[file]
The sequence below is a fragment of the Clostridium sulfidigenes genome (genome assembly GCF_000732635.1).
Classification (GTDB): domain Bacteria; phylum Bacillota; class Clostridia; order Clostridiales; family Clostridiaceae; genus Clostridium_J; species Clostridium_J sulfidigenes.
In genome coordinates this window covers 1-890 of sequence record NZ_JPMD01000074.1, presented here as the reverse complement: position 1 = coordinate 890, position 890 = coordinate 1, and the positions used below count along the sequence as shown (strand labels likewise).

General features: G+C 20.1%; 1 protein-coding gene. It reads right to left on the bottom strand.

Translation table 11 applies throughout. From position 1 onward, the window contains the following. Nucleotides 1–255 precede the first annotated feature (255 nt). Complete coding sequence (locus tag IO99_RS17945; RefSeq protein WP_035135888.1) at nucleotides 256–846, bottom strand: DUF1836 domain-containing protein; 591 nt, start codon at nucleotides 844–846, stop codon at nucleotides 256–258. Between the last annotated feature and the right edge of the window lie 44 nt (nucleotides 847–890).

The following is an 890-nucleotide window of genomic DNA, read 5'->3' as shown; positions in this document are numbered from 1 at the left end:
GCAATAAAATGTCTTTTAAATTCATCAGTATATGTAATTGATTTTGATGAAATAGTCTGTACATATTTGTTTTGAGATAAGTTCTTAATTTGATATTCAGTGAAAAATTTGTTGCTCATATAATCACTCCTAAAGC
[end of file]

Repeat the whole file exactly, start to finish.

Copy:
The sequence below is a fragment of the Clostridium sulfidigenes genome (genome assembly GCF_000732635.1).
Classification (GTDB): domain Bacteria; phylum Bacillota; class Clostridia; order Clostridiales; family Clostridiaceae; genus Clostridium_J; species Clostridium_J sulfidigenes.
In genome coordinates this window covers 1-890 of sequence record NZ_JPMD01000074.1, presented here as the reverse complement: position 1 = coordinate 890, position 890 = coordinate 1, and the positions used below count along the sequence as shown (strand labels likewise).

General features: G+C 20.1%; 1 protein-coding gene. It reads right to left on the bottom strand.

Translation table 11 applies throughout. From position 1 onward, the window contains the following. Nucleotides 1–255 precede the first annotated feature (255 nt). Complete coding sequence (locus tag IO99_RS17945; RefSeq protein WP_035135888.1) at nucleotides 256–846, bottom strand: DUF1836 domain-containing protein; 591 nt, start codon at nucleotides 844–846, stop codon at nucleotides 256–258. Between the last annotated feature and the right edge of the window lie 44 nt (nucleotides 847–890).

The following is an 890-nucleotide window of genomic DNA, read 5'->3' as shown; positions in this document are numbered from 1 at the left end:
GCAATAAAATGTCTTTTAAATTCATCAGTATATGTAATTGATTTTGATGAAATAGTCTGTACATATTTGTTTTGAGATAAGTTCTTAATTTGATATTCAGTGAAAAATTTGTTGCTCATATAATCACTCCTAAAGC